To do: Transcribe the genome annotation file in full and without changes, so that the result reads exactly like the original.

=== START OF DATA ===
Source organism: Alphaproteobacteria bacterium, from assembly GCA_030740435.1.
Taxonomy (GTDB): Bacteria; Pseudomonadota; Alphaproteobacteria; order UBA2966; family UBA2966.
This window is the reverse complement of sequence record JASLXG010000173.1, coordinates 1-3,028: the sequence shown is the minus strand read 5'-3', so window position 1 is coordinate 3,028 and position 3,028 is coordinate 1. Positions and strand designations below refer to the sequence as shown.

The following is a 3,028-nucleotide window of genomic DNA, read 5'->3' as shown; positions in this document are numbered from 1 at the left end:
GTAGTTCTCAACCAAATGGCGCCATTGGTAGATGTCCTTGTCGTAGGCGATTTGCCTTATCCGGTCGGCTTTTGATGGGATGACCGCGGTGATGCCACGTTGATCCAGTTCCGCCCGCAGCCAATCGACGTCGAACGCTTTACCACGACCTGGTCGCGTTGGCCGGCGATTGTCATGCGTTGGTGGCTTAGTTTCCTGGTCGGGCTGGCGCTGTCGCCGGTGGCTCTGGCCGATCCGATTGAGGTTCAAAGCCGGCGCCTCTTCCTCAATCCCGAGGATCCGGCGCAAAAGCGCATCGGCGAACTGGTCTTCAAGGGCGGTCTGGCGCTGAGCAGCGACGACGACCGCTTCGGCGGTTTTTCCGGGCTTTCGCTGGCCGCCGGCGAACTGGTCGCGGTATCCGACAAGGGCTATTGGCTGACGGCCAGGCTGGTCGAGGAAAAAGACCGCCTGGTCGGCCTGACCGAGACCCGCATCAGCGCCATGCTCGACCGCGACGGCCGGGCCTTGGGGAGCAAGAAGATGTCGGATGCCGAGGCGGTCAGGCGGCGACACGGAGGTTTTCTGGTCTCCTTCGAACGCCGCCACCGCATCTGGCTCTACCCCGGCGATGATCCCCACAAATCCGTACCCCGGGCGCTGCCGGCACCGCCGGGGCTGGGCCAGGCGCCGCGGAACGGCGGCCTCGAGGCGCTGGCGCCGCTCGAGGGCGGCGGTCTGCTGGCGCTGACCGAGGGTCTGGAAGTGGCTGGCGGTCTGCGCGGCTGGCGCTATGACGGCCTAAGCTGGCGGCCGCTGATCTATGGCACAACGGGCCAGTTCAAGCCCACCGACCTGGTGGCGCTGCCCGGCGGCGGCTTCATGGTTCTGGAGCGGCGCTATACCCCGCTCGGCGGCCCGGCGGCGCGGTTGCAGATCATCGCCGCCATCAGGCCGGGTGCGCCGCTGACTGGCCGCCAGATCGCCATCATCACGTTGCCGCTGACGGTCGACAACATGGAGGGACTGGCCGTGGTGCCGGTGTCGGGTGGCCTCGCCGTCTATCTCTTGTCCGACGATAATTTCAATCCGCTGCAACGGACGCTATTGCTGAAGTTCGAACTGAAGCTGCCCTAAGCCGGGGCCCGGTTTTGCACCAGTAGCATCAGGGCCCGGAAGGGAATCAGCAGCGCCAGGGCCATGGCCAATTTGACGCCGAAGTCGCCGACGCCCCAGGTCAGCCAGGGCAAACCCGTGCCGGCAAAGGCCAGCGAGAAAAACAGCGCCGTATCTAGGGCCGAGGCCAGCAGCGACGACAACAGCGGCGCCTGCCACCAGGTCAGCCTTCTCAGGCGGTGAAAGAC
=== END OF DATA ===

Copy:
Source organism: Alphaproteobacteria bacterium, from assembly GCA_030740435.1.
Taxonomy (GTDB): Bacteria; Pseudomonadota; Alphaproteobacteria; order UBA2966; family UBA2966.
This window is the reverse complement of sequence record JASLXG010000173.1, coordinates 1-3,028: the sequence shown is the minus strand read 5'-3', so window position 1 is coordinate 3,028 and position 3,028 is coordinate 1. Positions and strand designations below refer to the sequence as shown.

The following is a 3,028-nucleotide window of genomic DNA, read 5'->3' as shown; positions in this document are numbered from 1 at the left end:
GTAGTTCTCAACCAAATGGCGCCATTGGTAGATGTCCTTGTCGTAGGCGATTTGCCTTATCCGGTCGGCTTTTGATGGGATGACCGCGGTGATGCCACGTTGATCCAGTTCCGCCCGCAGCCAATCGACGTCGAACGCTTTACCACGACCTGGTCGCGTTGGCCGGCGATTGTCATGCGTTGGTGGCTTAGTTTCCTGGTCGGGCTGGCGCTGTCGCCGGTGGCTCTGGCCGATCCGATTGAGGTTCAAAGCCGGCGCCTCTTCCTCAATCCCGAGGATCCGGCGCAAAAGCGCATCGGCGAACTGGTCTTCAAGGGCGGTCTGGCGCTGAGCAGCGACGACGACCGCTTCGGCGGTTTTTCCGGGCTTTCGCTGGCCGCCGGCGAACTGGTCGCGGTATCCGACAAGGGCTATTGGCTGACGGCCAGGCTGGTCGAGGAAAAAGACCGCCTGGTCGGCCTGACCGAGACCCGCATCAGCGCCATGCTCGACCGCGACGGCCGGGCCTTGGGGAGCAAGAAGATGTCGGATGCCGAGGCGGTCAGGCGGCGACACGGAGGTTTTCTGGTCTCCTTCGAACGCCGCCACCGCATCTGGCTCTACCCCGGCGATGATCCCCACAAATCCGTACCCCGGGCGCTGCCGGCACCGCCGGGGCTGGGCCAGGCGCCGCGGAACGGCGGCCTCGAGGCGCTGGCGCCGCTCGAGGGCGGCGGTCTGCTGGCGCTGACCGAGGGTCTGGAAGTGGCTGGCGGTCTGCGCGGCTGGCGCTATGACGGCCTAAGCTGGCGGCCGCTGATCTATGGCACAACGGGCCAGTTCAAGCCCACCGACCTGGTGGCGCTGCCCGGCGGCGGCTTCATGGTTCTGGAGCGGCGCTATACCCCGCTCGGCGGCCCGGCGGCGCGGTTGCAGATCATCGCCGCCATCAGGCCGGGTGCGCCGCTGACTGGCCGCCAGATCGCCATCATCACGTTGCCGCTGACGGTCGACAACATGGAGGGACTGGCCGTGGTGCCGGTGTCGGGTGGCCTCGCCGTCTATCTCTTGTCCGACGATAATTTCAATCCGCTGCAACGGACGCTATTGCTGAAGTTCGAACTGAAGCTGCCCTAAGCCGGGGCCCGGTTTTGCACCAGTAGCATCAGGGCCCGGAAGGGAATCAGCAGCGCCAGGGCCATGGCCAATTTGACGCCGAAGTCGCCGACGCCCCAGGTCAGCCAGGGCAAACCCGTGCCGGCAAAGGCCAGCGAGAAAAACAGCGCCGTATCTAGGGCCGAGGCCAGCAGCGACGACAACAGCGGCGCCTGCCACCAGGTCAGCCTTCTCAGGCGGTGAAAGAC